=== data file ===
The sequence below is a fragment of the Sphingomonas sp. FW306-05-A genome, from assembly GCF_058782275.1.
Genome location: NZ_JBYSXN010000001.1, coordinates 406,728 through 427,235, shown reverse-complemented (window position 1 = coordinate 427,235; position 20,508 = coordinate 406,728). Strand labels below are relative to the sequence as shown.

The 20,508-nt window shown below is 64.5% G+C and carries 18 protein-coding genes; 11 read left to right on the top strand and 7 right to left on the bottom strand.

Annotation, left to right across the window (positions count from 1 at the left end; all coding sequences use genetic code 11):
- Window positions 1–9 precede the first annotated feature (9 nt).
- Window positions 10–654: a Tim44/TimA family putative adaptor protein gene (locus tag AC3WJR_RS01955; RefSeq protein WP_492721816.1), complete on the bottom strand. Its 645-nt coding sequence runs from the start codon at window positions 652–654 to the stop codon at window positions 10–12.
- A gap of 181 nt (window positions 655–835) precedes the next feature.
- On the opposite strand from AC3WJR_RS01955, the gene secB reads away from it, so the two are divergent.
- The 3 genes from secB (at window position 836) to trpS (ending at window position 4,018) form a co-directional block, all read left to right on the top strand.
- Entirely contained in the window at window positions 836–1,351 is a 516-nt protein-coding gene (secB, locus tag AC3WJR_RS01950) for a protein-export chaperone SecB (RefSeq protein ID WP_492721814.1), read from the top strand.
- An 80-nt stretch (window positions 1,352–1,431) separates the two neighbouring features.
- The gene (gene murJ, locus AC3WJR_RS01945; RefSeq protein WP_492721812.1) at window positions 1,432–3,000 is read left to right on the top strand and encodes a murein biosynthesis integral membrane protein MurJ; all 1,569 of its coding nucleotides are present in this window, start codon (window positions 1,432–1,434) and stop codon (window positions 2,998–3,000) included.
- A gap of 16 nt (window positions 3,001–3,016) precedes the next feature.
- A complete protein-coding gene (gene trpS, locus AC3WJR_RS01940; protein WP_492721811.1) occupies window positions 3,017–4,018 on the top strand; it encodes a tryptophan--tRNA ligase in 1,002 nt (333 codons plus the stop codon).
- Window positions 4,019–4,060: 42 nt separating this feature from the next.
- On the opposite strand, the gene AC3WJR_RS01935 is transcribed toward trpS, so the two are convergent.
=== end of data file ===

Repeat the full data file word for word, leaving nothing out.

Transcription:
The sequence below is a fragment of the Sphingomonas sp. FW306-05-A genome, from assembly GCF_058782275.1.
Genome location: NZ_JBYSXN010000001.1, coordinates 406,728 through 427,235, shown reverse-complemented (window position 1 = coordinate 427,235; position 20,508 = coordinate 406,728). Strand labels below are relative to the sequence as shown.

The 20,508-nt window shown below is 64.5% G+C and carries 18 protein-coding genes; 11 read left to right on the top strand and 7 right to left on the bottom strand.

Annotation, left to right across the window (positions count from 1 at the left end; all coding sequences use genetic code 11):
- Window positions 1–9 precede the first annotated feature (9 nt).
- Window positions 10–654: a Tim44/TimA family putative adaptor protein gene (locus tag AC3WJR_RS01955; RefSeq protein WP_492721816.1), complete on the bottom strand. Its 645-nt coding sequence runs from the start codon at window positions 652–654 to the stop codon at window positions 10–12.
- A gap of 181 nt (window positions 655–835) precedes the next feature.
- On the opposite strand from AC3WJR_RS01955, the gene secB reads away from it, so the two are divergent.
- The 3 genes from secB (at window position 836) to trpS (ending at window position 4,018) form a co-directional block, all read left to right on the top strand.
- Entirely contained in the window at window positions 836–1,351 is a 516-nt protein-coding gene (secB, locus tag AC3WJR_RS01950) for a protein-export chaperone SecB (RefSeq protein ID WP_492721814.1), read from the top strand.
- An 80-nt stretch (window positions 1,352–1,431) separates the two neighbouring features.
- The gene (gene murJ, locus AC3WJR_RS01945; RefSeq protein WP_492721812.1) at window positions 1,432–3,000 is read left to right on the top strand and encodes a murein biosynthesis integral membrane protein MurJ; all 1,569 of its coding nucleotides are present in this window, start codon (window positions 1,432–1,434) and stop codon (window positions 2,998–3,000) included.
- A gap of 16 nt (window positions 3,001–3,016) precedes the next feature.
- A complete protein-coding gene (gene trpS, locus AC3WJR_RS01940; protein WP_492721811.1) occupies window positions 3,017–4,018 on the top strand; it encodes a tryptophan--tRNA ligase in 1,002 nt (333 codons plus the stop codon).
- Window positions 4,019–4,060: 42 nt separating this feature from the next.
- On the opposite strand, the gene AC3WJR_RS01935 is transcribed toward trpS, so the two are convergent.